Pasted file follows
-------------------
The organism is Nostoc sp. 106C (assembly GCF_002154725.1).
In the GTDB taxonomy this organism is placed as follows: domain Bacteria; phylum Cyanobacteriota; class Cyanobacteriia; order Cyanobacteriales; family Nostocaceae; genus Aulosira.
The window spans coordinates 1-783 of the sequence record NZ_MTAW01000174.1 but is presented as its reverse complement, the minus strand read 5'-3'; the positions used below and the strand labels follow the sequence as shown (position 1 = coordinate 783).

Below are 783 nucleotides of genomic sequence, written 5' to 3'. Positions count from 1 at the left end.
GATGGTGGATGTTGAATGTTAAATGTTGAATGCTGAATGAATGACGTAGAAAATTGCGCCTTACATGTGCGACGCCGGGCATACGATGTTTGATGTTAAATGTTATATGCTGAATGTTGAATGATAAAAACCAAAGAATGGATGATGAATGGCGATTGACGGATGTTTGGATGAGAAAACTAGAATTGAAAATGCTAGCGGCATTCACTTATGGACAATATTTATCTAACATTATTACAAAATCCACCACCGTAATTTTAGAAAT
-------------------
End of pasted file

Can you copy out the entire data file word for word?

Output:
The organism is Nostoc sp. 106C (assembly GCF_002154725.1).
In the GTDB taxonomy this organism is placed as follows: domain Bacteria; phylum Cyanobacteriota; class Cyanobacteriia; order Cyanobacteriales; family Nostocaceae; genus Aulosira.
The window spans coordinates 1-783 of the sequence record NZ_MTAW01000174.1 but is presented as its reverse complement, the minus strand read 5'-3'; the positions used below and the strand labels follow the sequence as shown (position 1 = coordinate 783).

Below are 783 nucleotides of genomic sequence, written 5' to 3'. Positions count from 1 at the left end.
GATGGTGGATGTTGAATGTTAAATGTTGAATGCTGAATGAATGACGTAGAAAATTGCGCCTTACATGTGCGACGCCGGGCATACGATGTTTGATGTTAAATGTTATATGCTGAATGTTGAATGATAAAAACCAAAGAATGGATGATGAATGGCGATTGACGGATGTTTGGATGAGAAAACTAGAATTGAAAATGCTAGCGGCATTCACTTATGGACAATATTTATCTAACATTATTACAAAATCCACCACCGTAATTTTAGAAAT